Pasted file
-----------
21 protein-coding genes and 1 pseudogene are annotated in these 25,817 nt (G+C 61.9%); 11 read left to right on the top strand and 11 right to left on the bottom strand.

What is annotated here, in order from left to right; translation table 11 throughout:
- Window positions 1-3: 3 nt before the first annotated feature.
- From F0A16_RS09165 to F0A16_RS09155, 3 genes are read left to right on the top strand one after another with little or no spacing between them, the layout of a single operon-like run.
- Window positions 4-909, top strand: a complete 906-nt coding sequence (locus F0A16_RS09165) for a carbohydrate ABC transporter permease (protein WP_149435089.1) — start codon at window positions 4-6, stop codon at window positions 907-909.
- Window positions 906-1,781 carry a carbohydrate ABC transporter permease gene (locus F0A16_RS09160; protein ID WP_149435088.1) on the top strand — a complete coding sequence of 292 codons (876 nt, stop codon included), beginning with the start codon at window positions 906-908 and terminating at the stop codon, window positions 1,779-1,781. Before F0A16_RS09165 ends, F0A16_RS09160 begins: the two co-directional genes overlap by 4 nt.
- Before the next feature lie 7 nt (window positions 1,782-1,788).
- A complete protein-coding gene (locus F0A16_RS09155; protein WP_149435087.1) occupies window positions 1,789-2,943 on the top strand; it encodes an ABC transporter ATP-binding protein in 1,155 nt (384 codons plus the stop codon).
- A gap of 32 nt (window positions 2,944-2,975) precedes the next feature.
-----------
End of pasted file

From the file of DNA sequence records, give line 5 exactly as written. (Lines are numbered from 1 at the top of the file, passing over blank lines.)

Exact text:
- Window positions 4-909, top strand: a complete 906-nt coding sequence (locus F0A16_RS09165) for a carbohydrate ABC transporter permease (protein WP_149435089.1) — start codon at window positions 4-6, stop codon at window positions 907-909.